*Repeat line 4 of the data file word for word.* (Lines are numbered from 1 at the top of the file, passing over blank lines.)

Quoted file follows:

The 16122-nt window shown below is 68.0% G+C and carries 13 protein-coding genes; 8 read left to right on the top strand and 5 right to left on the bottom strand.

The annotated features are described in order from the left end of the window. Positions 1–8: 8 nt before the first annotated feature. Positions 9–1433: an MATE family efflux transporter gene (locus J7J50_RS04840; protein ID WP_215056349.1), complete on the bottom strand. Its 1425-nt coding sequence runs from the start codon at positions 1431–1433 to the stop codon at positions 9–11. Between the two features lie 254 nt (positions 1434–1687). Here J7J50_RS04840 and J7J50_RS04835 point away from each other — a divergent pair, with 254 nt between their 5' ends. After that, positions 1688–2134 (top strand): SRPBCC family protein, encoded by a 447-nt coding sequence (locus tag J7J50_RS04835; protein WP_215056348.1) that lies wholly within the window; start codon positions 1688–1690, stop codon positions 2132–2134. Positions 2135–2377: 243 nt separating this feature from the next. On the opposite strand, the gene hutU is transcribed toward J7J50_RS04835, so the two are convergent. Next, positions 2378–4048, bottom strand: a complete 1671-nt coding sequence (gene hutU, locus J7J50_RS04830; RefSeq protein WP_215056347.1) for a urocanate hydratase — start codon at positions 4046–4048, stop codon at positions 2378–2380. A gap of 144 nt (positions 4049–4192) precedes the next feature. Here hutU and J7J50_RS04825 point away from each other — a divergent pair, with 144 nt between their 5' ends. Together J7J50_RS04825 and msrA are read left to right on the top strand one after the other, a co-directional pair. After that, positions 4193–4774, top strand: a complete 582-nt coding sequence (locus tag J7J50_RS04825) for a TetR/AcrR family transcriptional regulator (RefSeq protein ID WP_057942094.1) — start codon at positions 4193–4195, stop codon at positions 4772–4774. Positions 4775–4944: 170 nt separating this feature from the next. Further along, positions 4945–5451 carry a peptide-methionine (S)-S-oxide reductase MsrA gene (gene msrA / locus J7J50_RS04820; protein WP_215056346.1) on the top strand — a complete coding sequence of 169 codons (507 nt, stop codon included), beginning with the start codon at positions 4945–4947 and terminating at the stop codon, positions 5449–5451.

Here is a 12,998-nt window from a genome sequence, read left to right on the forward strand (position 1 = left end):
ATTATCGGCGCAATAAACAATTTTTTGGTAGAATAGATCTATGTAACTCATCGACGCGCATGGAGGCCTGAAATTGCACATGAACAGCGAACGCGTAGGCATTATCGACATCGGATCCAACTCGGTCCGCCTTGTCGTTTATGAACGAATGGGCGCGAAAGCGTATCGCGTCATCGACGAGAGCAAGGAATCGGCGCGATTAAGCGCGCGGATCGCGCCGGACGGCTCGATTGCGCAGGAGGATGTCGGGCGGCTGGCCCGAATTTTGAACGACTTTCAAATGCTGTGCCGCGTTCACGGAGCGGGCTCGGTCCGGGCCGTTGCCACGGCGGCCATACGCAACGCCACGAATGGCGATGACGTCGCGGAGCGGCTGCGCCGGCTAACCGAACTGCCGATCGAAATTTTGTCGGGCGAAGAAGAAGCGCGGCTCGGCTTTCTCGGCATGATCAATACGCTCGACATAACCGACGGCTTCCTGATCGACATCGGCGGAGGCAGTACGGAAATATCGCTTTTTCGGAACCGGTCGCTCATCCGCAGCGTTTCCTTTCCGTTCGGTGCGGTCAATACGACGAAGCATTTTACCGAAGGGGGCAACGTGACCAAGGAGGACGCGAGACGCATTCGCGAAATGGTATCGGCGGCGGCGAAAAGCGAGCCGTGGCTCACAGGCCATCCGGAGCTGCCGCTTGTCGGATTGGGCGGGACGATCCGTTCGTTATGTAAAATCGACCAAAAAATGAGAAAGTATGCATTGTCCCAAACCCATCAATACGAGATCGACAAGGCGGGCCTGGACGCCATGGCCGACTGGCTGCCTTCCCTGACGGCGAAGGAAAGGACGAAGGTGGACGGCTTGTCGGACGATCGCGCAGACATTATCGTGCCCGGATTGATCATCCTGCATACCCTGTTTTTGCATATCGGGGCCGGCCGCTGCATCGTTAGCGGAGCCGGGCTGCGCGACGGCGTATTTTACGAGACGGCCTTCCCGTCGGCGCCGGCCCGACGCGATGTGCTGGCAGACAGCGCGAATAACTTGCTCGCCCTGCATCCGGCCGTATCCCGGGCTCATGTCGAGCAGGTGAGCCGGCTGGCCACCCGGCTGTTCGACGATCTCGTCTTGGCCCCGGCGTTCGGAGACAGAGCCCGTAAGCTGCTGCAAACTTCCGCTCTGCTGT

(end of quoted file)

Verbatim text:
ATTATCGGCGCAATAAACAATTTTTTGGTAGAATAGATCTATGTAACTCATCGACGCGCATGGAGGCCTGAAATTGCACATGAACAGCGAACGCGTAGGCATTATCGACATCGGATCCAACTCGGTCCGCCTTGTCGTTTATGAACGAATGGGCGCGAAAGCGTATCGCGTCATCGACGAGAGCAAGGAATCGGCGCGATTAAGCGCGCGGATCGCGCCGGACGGCTCGATTGCGCAGGAGGATGTCGGGCGGCTGGCCCGAATTTTGAACGACTTTCAAATGCTGTGCCGCGTTCACGGAGCGGGCTCGGTCCGGGCCGTTGCCACGGCGGCCATACGCAACGCCACGAATGGCGATGACGTCGCGGAGCGGCTGCGCCGGCTAACCGAACTGCCGATCGAAATTTTGTCGGGCGAAGAAGAAGCGCGGCTCGGCTTTCTCGGCATGATCAATACGCTCGACATAACCGACGGCTTCCTGATCGACATCGGCGGAGGCAGTACGGAAATATCGCTTTTTCGGAACCGGTCGCTCATCCGCAGCGTTTCCTTTCCGTTCGGTGCGGTCAATACGACGAAGCATTTTACCGAAGGGGGCAACGTGACCAAGGAGGACGCGAGACGCATTCGCGAAATGGTATCGGCGGCGGCGAAAAGCGAGCCGTGGCTCACAGGCCATCCGGAGCTGCCGCTTGTCGGATTGGGCGGGACGATCCGTTCGTTATGTAAAATCGACCAAAAAATGAGAAAGTATGCATTGTCCCAAACCCATCAATACGAGATCGACAAGGCGGGCCTGGACGCCATGGCCGACTGGCTGCCTTCCCTGACGGCGAAGGAAAGGACGAAGGTGGACGGCTTGTCGGACGATCGCGCAGACATTATCGTGCCCGGATTGATCATCCTGCATACCCTGTTTTTGCATATCGGGGCCGGCCGCTGCATCGTTAGCGGAGCCGGGCTGCGCGACGGCGTATTTTACGAGACGGCCTTCCCGTCGGCGCCGGCCCGACGCGATGTGCTGGCAGACAGCGCGAATAACTTGCTCGCCCTGCATCCGGCCGTATCCCGGGCTCATGTCGAGCAGGTGAGCCGGCTGGCCACCCGGCTGTTCGACGATCTCGTCTTGGCCCCGGCGTTCGGAGACAGAGCCCGTAAGCTGCTGCAAACTTCCGCTCTGCTGT